So here’s my story, the story of how I got to be so “lucky” as to land a telecommuting job and create a better work/life balance.
My husband and I invested in our first computer in 1996, and decided it might be fun to sign up with AOL. I quickly fell in love with the Internet and having all that information at my fingertips, day or night. In 1997 I found out I was pregnant and began to see the Internet in a whole new light. I was working for the Postal Service (enjoying great pay and fantastic benefits) and it dawned on me that the vast majority of the actual work I was doing could be done from home – via the Internet.
So I started searching online, a lot. I spent most of my free time at the computer, looking at options for resolving my desire to be a financially contributing member of my household, a productive member of society, and a flexible future mom. In the beginning I found more scams and sales representative recruiters than actual opportunities or helpful ideas. It really seemed as though stuffing envelopes, or selling some product to family and friends via home parties, or getting involved with multi-level marketing schemes were the only methods of making money from home.
But I kept looking and evolving through several stages in my quest. I was still working full time but I was also listening to books on tape about drop shipping, learning some basic html coding, reading books about finding my creative side, and searching the Internet to learn more about anything I found interesting.
Then I had my daughter and I took maternity leave. I took the entire 12 weeks, during which I bonded with my newborn and continued my online quest with a new-found sense of urgency. I came close to putting my typing skills to work at home as a medical transcriptionist, but didn’t like the thought of having to go out and talk doctors’ offices into letting me transcribe all those little tapes of theirs into proper documentation. I also have no medical background, so learning all those complicated medical terms (and spellings) seemed a bit too daunting.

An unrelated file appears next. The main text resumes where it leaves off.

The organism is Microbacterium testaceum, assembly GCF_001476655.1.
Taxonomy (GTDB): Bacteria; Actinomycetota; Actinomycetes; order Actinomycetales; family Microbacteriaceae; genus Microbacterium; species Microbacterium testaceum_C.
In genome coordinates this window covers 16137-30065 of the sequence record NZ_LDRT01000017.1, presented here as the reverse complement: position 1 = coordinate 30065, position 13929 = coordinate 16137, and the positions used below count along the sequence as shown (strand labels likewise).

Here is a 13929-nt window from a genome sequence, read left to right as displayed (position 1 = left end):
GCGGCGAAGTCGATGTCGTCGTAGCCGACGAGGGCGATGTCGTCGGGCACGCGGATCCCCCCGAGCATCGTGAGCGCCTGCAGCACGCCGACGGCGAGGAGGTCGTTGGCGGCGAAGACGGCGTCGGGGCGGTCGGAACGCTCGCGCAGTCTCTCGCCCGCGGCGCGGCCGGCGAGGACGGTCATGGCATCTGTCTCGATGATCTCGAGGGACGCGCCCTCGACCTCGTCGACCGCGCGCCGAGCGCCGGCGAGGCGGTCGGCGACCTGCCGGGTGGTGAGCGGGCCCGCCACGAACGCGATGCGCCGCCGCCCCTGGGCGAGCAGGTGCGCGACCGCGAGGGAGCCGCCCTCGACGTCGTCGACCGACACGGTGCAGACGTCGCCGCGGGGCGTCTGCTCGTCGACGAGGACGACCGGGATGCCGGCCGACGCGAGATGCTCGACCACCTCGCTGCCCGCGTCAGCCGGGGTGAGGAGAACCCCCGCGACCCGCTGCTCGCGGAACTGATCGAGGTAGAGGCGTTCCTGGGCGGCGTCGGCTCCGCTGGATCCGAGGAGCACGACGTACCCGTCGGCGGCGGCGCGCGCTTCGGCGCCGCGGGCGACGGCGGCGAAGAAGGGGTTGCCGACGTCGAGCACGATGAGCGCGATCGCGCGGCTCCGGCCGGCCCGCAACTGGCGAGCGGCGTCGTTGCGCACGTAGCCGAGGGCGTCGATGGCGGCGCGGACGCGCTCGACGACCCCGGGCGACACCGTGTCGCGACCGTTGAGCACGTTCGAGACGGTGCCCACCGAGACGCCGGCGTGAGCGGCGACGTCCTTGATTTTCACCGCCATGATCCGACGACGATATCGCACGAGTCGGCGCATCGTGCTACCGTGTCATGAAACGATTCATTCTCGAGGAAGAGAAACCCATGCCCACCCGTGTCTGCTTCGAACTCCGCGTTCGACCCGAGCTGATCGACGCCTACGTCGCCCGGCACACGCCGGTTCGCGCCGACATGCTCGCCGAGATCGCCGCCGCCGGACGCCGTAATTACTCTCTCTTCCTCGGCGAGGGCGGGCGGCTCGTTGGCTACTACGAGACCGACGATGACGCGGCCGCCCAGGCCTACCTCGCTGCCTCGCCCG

I got really discouraged along the way! It seemed as if I were trying to find the impossible, an employer who would hire me and allow me to perform the work at home. But I kept looking and learning. I started lurking in online forums and message boards, reading everything I could find about occupations that I thought might boom with the Internet like graphics, desktop publishing, and website design. I began sending emails and letters to any work-at-home-able job vacancies I ran across online and in local newspapers. I would list my skills and assets as they pertained to the job, and offer to work remotely (sometimes even pointing out the benefits of hiring a remote employee like me from a business standpoint).
Then one day in 1998, one of the hundreds of emails I’d sent paid off. I got a response from someone who’d posted a message on a telecommuting forum saying she was looking for new moms who’d left the traditional work place, but were interested in (and able to) work on a contractual basis. She was a forward-thinking entrepreneur who’d started an Internet Advertising Agency from her home. She realized that searching for moms who needed flexibility would dip into a virtually untapped resource in the workforce and keep her overhead low while she built her business. Smart thinking!
Her need – finding a part time work force that was flexible and available to help her grow her new business. My need – finding a business that could benefit from my knowledge, skills, and flexibility. It was a perfect fit.